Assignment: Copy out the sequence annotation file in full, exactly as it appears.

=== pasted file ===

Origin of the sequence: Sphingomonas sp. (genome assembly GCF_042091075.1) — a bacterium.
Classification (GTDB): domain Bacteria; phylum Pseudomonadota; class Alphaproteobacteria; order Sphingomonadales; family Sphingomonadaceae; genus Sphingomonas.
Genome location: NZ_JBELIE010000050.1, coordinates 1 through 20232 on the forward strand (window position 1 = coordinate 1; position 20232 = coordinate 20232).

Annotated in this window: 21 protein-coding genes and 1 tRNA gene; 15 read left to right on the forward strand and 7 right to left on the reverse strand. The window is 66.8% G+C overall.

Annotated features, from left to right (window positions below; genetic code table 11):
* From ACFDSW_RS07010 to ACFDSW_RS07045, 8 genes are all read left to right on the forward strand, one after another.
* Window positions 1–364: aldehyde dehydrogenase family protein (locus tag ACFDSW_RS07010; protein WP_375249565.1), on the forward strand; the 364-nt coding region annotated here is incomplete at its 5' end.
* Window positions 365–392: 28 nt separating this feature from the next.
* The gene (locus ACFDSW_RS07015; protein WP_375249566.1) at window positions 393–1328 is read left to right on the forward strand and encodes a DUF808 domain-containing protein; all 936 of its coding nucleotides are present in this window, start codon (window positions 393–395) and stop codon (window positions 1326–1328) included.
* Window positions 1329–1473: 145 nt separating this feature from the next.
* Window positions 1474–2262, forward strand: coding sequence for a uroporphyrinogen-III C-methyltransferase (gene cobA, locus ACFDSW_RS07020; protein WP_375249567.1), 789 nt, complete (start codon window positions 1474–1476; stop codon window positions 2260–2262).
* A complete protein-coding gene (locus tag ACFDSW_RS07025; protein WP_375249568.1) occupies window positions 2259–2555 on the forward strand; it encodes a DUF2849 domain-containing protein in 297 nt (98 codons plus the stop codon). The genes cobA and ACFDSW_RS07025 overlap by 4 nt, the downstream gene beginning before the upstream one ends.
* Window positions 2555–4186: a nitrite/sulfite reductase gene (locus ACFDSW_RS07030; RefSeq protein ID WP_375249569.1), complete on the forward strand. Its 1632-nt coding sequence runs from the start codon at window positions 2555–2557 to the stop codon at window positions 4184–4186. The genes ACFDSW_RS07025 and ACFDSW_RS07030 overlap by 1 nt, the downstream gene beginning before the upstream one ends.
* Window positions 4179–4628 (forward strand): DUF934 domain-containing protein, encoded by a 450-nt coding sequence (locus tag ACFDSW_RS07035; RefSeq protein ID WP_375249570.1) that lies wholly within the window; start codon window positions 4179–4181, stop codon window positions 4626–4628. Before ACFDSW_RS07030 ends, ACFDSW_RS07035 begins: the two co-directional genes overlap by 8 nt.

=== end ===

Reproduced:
Origin of the sequence: Sphingomonas sp. (genome assembly GCF_042091075.1) — a bacterium.
Classification (GTDB): domain Bacteria; phylum Pseudomonadota; class Alphaproteobacteria; order Sphingomonadales; family Sphingomonadaceae; genus Sphingomonas.
Genome location: NZ_JBELIE010000050.1, coordinates 1 through 20232 on the forward strand (window position 1 = coordinate 1; position 20232 = coordinate 20232).

Annotated in this window: 21 protein-coding genes and 1 tRNA gene; 15 read left to right on the forward strand and 7 right to left on the reverse strand. The window is 66.8% G+C overall.

Annotated features, from left to right (window positions below; genetic code table 11):
* From ACFDSW_RS07010 to ACFDSW_RS07045, 8 genes are all read left to right on the forward strand, one after another.
* Window positions 1–364: aldehyde dehydrogenase family protein (locus tag ACFDSW_RS07010; protein WP_375249565.1), on the forward strand; the 364-nt coding region annotated here is incomplete at its 5' end.
* Window positions 365–392: 28 nt separating this feature from the next.
* The gene (locus ACFDSW_RS07015; protein WP_375249566.1) at window positions 393–1328 is read left to right on the forward strand and encodes a DUF808 domain-containing protein; all 936 of its coding nucleotides are present in this window, start codon (window positions 393–395) and stop codon (window positions 1326–1328) included.
* Window positions 1329–1473: 145 nt separating this feature from the next.
* Window positions 1474–2262, forward strand: coding sequence for a uroporphyrinogen-III C-methyltransferase (gene cobA, locus ACFDSW_RS07020; protein WP_375249567.1), 789 nt, complete (start codon window positions 1474–1476; stop codon window positions 2260–2262).
* A complete protein-coding gene (locus tag ACFDSW_RS07025; protein WP_375249568.1) occupies window positions 2259–2555 on the forward strand; it encodes a DUF2849 domain-containing protein in 297 nt (98 codons plus the stop codon). The genes cobA and ACFDSW_RS07025 overlap by 4 nt, the downstream gene beginning before the upstream one ends.
* Window positions 2555–4186: a nitrite/sulfite reductase gene (locus ACFDSW_RS07030; RefSeq protein ID WP_375249569.1), complete on the forward strand. Its 1632-nt coding sequence runs from the start codon at window positions 2555–2557 to the stop codon at window positions 4184–4186. The genes ACFDSW_RS07025 and ACFDSW_RS07030 overlap by 1 nt, the downstream gene beginning before the upstream one ends.
* Window positions 4179–4628 (forward strand): DUF934 domain-containing protein, encoded by a 450-nt coding sequence (locus tag ACFDSW_RS07035; RefSeq protein ID WP_375249570.1) that lies wholly within the window; start codon window positions 4179–4181, stop codon window positions 4626–4628. Before ACFDSW_RS07030 ends, ACFDSW_RS07035 begins: the two co-directional genes overlap by 8 nt.